class Product
  has_many :categorizations
  has_many :categories, :through => :categorizations,
    :before_remove => :fire_before_remove_in_categorizations

  def fire_before_remove_in_categorizations(category)
    categorization = self.categorizations.find_by_category_id(category.id)
    categorization.class.notify_observers(:before_remove, categorization)

# categorization_sweeper.rb
# do not forget to load this sweeper during initialization
class CategorizationSweeper < ActionController::Caching::Sweeper
  observe Categorization

  def before_remove(categorization)
    # expire_cache, expire_fragment, whatever

One thing you should be aware of it is that you are using before_remove, so you have to be careful because your record may be not be removed (another callback raising an exception or the database not deleting the record) so you can not be sure your object will be delete. Expiring caches is safe because even if your record is not destroyed your cache will be regerated correctly.

You can not use after_remove, because at that point the join model do not exists anymore, so you can not fire its callbacks. But you have the model id and the associated model id, so if you do not need expiring caches maybe you can use this approach (expiring caches can be only done in a sweeper or in a controller, but with after_remove you are bound to your model).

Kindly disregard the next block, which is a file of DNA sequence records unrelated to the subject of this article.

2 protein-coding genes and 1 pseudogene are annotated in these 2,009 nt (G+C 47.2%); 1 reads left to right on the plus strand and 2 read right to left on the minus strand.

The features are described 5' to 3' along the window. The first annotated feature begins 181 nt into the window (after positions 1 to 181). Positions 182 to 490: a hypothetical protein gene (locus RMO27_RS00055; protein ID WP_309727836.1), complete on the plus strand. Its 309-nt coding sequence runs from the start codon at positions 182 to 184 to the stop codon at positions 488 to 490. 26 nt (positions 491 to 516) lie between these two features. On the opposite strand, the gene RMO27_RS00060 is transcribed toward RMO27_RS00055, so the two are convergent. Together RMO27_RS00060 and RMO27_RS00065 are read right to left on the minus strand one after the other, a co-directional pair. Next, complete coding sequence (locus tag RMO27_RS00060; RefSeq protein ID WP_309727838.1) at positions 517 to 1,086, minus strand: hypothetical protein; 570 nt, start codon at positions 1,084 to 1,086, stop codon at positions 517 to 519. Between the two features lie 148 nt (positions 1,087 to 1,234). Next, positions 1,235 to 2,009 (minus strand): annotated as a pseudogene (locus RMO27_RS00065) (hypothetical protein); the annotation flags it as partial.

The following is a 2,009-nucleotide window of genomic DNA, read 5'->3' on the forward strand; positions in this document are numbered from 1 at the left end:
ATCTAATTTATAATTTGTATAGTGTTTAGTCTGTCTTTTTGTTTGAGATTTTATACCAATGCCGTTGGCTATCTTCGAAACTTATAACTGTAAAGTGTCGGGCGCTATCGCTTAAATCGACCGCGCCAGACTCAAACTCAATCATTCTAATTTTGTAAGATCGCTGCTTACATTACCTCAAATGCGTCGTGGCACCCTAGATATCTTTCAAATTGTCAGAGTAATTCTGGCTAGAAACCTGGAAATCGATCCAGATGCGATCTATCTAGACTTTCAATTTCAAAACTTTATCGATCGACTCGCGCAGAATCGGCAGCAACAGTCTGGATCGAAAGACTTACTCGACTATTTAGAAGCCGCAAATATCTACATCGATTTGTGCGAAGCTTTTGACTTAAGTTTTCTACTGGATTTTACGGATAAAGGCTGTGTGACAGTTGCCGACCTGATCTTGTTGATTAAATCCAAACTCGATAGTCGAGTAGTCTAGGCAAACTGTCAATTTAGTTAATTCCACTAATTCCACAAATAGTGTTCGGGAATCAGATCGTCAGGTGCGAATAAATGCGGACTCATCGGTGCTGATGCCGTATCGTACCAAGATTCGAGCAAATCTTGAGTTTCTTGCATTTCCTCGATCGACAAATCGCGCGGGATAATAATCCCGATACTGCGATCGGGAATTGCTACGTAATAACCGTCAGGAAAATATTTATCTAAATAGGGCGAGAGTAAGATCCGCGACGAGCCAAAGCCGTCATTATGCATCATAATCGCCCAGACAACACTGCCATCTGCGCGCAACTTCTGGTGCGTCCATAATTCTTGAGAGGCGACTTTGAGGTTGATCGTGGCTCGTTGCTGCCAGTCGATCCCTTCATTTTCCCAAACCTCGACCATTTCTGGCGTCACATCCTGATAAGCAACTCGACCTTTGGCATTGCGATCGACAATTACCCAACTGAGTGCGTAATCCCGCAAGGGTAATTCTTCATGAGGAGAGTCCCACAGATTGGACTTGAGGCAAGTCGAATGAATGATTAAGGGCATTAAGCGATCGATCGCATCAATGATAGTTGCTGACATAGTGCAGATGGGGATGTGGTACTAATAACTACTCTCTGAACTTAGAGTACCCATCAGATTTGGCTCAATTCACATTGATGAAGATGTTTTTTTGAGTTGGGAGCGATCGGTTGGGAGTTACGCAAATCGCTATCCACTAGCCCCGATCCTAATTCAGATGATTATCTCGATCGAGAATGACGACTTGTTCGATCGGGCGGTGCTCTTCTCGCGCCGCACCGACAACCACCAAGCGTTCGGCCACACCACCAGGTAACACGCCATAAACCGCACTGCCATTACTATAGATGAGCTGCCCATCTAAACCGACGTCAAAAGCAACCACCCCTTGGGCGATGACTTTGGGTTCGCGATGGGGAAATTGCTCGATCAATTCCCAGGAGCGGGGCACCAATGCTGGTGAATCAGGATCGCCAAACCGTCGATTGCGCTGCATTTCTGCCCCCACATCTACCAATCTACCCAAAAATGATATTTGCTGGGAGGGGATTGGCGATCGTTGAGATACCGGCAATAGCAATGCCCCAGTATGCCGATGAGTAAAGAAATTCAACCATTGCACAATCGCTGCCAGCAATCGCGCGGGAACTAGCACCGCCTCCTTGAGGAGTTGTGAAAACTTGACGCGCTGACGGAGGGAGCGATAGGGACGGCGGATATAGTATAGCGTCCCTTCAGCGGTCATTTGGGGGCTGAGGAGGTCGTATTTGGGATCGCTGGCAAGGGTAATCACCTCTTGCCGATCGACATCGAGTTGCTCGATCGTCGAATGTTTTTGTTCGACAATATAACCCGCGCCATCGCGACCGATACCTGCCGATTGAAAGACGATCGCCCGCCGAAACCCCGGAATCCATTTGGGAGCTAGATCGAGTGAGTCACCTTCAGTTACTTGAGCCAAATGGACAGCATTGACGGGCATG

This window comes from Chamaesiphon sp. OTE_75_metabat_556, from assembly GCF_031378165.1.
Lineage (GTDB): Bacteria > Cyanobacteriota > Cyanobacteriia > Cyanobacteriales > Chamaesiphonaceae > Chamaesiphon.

August 15, 2008
9 thanks

anything matcher

The anything matcher will match any ruby object:

1.should == anything
nil.should == anything
'string'.should == anything

var.should_receive(:method).with(param1, anything)
August 15, 2008
4 thanks

Cheking if a number is prime?

It’s a class for generating an enumerator for prime numbers and traversing over them.

It’s really slow and will be replaced in ruby 1.9 with a faster one.

Note: if you just want to test whether a number is prime or not, you can use this piece of code:

class Fixnum
  def prime?
    ('1' * self) !~ /^1?$|^(11+?)\1+$/

August 15, 2008
8 thanks

Optional Argument for detect/find [Not Documented]

detect/find’s optional argument lets you specify a proc or lambda whose return value will be the result in cases where no object in the collection matches the criteria.

classic_rock_bands = ["AC/DC", "Black Sabbath","Queen", "Ted Nugent and the Amboy Dukes","Scorpions", "Van Halen"]
default_band = Proc.new {"ABBA"}
classic_rock_bands.find(default_band) {|band| band > "Van Halen"}
=> "ABBA"


random_band = lambda do
  fallback_bands = ["Britney Spears", "Christina Aguilera", "Ashlee Simpson"]
classic_rock_bands.find(random_band) {|band| band > "Van Halen"}
=> "Britney Spears"
August 15, 2008
3 thanks

Convert a Hash to an Array of Arrays using map

Although you’ll always have to_a and it’s faster, this trick is too cool to ignore…